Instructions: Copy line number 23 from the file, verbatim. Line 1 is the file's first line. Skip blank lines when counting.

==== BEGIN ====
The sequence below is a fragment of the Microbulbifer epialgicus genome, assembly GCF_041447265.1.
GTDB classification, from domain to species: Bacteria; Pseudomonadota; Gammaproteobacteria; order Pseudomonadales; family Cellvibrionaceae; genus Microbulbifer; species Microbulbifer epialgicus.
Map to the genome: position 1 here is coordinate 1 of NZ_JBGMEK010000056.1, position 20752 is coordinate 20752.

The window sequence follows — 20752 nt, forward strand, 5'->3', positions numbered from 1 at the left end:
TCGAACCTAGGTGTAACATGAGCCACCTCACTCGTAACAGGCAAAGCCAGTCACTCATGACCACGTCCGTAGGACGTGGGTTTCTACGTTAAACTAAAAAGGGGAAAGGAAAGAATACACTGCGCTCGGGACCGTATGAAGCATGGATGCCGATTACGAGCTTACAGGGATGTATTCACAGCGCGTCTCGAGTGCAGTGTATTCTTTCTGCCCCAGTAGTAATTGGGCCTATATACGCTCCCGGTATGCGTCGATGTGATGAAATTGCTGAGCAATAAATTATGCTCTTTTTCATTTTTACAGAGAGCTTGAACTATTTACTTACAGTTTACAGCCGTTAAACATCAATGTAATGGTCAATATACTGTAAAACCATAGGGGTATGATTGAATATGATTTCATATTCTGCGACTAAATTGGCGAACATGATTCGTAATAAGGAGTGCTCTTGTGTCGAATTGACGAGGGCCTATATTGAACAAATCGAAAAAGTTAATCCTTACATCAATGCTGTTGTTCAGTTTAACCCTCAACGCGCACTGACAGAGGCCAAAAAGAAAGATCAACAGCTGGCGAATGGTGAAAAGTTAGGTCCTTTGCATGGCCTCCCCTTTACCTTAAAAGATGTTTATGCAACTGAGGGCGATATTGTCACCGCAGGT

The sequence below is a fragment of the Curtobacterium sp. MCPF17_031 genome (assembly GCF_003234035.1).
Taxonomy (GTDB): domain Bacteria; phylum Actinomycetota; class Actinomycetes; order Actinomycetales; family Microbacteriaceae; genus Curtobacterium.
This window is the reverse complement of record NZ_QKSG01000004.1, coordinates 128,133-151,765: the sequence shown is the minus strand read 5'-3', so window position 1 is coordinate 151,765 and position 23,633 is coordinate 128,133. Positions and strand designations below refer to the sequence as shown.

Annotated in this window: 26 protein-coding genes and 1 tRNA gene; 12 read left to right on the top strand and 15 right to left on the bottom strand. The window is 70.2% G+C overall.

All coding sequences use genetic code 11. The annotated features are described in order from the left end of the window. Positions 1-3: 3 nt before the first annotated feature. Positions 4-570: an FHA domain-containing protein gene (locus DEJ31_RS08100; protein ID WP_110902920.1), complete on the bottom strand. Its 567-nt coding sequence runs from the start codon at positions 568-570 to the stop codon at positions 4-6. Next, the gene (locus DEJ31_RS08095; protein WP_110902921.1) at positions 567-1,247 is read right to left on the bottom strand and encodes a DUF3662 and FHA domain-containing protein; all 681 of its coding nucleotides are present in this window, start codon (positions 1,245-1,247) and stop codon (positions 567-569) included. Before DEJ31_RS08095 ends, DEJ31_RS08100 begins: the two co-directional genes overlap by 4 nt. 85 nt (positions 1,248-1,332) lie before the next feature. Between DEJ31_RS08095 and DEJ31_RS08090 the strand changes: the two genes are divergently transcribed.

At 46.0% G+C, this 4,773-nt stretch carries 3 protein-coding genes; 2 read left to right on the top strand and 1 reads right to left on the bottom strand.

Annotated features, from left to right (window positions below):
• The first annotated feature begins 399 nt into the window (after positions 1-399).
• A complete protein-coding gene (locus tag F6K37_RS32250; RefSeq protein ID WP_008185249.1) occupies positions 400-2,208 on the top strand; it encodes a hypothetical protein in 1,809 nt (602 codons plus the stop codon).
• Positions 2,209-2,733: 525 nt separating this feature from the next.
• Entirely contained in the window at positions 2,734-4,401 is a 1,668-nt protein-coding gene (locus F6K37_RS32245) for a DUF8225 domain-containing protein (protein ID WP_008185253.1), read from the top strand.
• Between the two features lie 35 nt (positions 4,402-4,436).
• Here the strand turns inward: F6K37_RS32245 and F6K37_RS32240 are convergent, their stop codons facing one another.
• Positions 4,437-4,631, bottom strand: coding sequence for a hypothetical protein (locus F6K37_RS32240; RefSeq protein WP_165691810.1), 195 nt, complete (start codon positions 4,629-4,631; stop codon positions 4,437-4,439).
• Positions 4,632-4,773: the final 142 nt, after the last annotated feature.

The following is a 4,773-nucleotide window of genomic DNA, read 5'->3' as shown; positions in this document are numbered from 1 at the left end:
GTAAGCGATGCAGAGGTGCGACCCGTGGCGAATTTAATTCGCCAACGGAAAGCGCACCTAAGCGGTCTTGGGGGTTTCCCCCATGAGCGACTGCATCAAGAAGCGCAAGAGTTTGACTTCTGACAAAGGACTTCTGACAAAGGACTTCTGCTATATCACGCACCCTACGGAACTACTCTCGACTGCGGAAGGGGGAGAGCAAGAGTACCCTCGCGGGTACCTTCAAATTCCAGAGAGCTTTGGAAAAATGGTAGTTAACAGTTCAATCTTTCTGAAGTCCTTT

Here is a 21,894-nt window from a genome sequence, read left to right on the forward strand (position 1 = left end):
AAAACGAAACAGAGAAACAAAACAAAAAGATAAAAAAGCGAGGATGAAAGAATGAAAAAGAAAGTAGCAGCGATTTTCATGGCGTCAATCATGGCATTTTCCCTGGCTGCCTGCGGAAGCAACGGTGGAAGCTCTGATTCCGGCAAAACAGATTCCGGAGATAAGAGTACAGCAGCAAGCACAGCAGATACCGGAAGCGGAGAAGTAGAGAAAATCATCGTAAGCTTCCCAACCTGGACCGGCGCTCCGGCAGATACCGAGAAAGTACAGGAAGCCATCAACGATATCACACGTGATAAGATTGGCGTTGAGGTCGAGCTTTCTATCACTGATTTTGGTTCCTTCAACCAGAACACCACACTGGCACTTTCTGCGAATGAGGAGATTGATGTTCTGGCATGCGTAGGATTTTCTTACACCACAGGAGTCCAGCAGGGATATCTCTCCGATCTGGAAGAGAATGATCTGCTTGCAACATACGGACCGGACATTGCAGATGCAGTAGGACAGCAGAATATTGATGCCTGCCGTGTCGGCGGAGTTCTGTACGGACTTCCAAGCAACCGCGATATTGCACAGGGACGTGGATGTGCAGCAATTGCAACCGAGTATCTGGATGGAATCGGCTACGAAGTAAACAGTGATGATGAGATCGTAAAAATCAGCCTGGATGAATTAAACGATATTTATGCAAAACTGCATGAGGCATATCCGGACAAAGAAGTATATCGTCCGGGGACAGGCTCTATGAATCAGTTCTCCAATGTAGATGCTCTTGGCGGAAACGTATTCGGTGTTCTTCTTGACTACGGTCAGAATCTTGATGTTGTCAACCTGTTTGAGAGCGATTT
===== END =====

Here is a 21,894-nt window from a genome sequence, read left to right on the forward strand (position 1 = left end):